"I realized before Never Have I Ever, I became used to the idea of not seeing myself or girls who look like me onscreen and it only hit me after I finished filming and after the show came out and I could watch it on Netflix and see my face in the catalogue," Ramakrishnan said. "I realized, damn, it really sucks to not be seen! It really, really sucks to live your life from the shadows. Because when you don't see yourself, it's basically somebody saying, 'You don't matter. We don't need your face. We don't need people like you.'"
The 18-year-old added that representing "girls like her" is her guiding light going forward.
"I want to make sure that I tackle more projects outside Never Have I Ever and I continue to take on characters that would probably get into a fight with Devi 'cause they're totally different," Maitreyi said. "That's what I want—to keep pushing the boundaries of Hollywood to make them realize, 'Hey, we do matter. All these stories are important. They are great stories and they deserve to be told.'"
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Maitreyi teased that while comedy is "home" (filming on Never Have I Ever season two will start as soon as it's safe), she also wants to take over other genres and pursue roles in fantasy and dark, psychological thrillers. Don't get it twisted though, she's very much about hyping her fellow up-and-comers in the biz. She's beside herself at the casting of fellow Canadian Iman Vellani who was just announced as Ms. Marvel, the MCU's first onscreen Muslim superhero.
"I'm so excited for Iman Vellani," Ramakrishnan said. "It's awesome they got a Canadian too because, you know, she's a Canadian and that's dope. I have to get hype! I can't even hide that. I just hope that everyone embraces her, both on the audience side—we're all rooting for her—and the celebrity side, all the rest of the actors in the community, we gotta make sure that, 'Hey, here's this newcomer, let's just embrace her, arms open and she's going to kill it.'"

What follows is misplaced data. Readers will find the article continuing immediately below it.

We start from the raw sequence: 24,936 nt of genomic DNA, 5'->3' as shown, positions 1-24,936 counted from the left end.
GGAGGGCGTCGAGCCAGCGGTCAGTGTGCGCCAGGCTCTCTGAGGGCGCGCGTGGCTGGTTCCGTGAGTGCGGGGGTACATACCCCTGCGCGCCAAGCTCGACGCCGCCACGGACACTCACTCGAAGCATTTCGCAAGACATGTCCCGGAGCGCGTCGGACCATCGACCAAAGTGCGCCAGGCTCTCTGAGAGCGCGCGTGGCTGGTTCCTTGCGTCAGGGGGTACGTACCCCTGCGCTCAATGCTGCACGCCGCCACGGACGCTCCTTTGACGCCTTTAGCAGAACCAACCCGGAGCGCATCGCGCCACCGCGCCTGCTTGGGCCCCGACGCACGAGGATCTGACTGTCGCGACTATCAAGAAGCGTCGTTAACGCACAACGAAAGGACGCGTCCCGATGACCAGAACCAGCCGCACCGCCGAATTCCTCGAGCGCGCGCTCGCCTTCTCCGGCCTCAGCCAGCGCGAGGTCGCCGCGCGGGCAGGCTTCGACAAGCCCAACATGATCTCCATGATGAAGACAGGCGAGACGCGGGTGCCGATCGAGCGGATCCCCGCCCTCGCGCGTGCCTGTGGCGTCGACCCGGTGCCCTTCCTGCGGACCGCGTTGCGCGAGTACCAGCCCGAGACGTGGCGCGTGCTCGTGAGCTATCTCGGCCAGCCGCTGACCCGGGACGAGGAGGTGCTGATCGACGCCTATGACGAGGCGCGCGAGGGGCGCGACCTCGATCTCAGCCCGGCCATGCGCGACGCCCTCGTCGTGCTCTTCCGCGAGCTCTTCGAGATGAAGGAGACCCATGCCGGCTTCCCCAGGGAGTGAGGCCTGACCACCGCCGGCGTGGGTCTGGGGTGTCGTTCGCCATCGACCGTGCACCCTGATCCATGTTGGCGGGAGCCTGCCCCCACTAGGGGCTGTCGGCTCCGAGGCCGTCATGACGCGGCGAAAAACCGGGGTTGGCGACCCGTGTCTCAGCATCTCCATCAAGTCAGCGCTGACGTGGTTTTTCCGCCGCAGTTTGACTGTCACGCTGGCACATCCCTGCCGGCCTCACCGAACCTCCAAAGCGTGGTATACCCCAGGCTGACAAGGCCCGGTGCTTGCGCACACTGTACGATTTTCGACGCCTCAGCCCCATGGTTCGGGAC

Ya hear that, everyone? If anyone comes for Iman, you're going to have Maitreyi Ramakrishnan (and a whole team of others) to answer to. It seems that goes for anyone online, since Maitreyi also told Liz she's devoted to ending cyberbullying, especially when it comes to young girls. And she doesn't mean teaching kids to let hate roll off their backs—she means actually stopping the hate in the first place.
"With this whole topic of online harassment, we can easily say, 'Just take a social media break, delete your account, just go,' but that shouldn't be the solution," she said. "We shouldn't be telling the victims of harassment, 'Just leave,' when we can also address the people who are causing such harassment and the social media platforms that are helping perpetuate it... We have to have a real conversation about online harassment rather than brushing it off saying, 'Oh, haters gonna hate, whatever.'"
It's no wonder Maitreyi was just named a Plan International Canada global ambassador. The star said this has been nearly a decade in the making. "When I was 10 I remember clearly seeing [Plan] in a mall giving out pamphlets and seeing them talk about child marriage and I was so shocked," she said. "I didn't realize that was something that happened and my 10-year-old self was like, 'Whoa, girls my age around the world are just being married.' So from that day on I kept educating myself about what's going on in the world in all these other countries and how I can help."
"I'm very passionate about gender equality, especially empowering girls all around the world," she continued. "And, of course, education—I am so blessed to have such an amazing education system that helped me get to where I am so that one really hits home. I believe that everybody's right to education is so important. Really, all human rights."
While she's changing the world on a concrete level through advocacy, Maitreyi also wants to lead by example through her onscreen work. She hasn't seen a single Never Have I Ever season two script yet, but she knows what she would write for Devi if given the chance.
"If I could ask for anything it would be that Devi truly goes on this journey of self love and actually appreciates who she is as a person," Ramakrishnan said. "Because I think that's something people can learn from. Not enough people love themselves and that should change."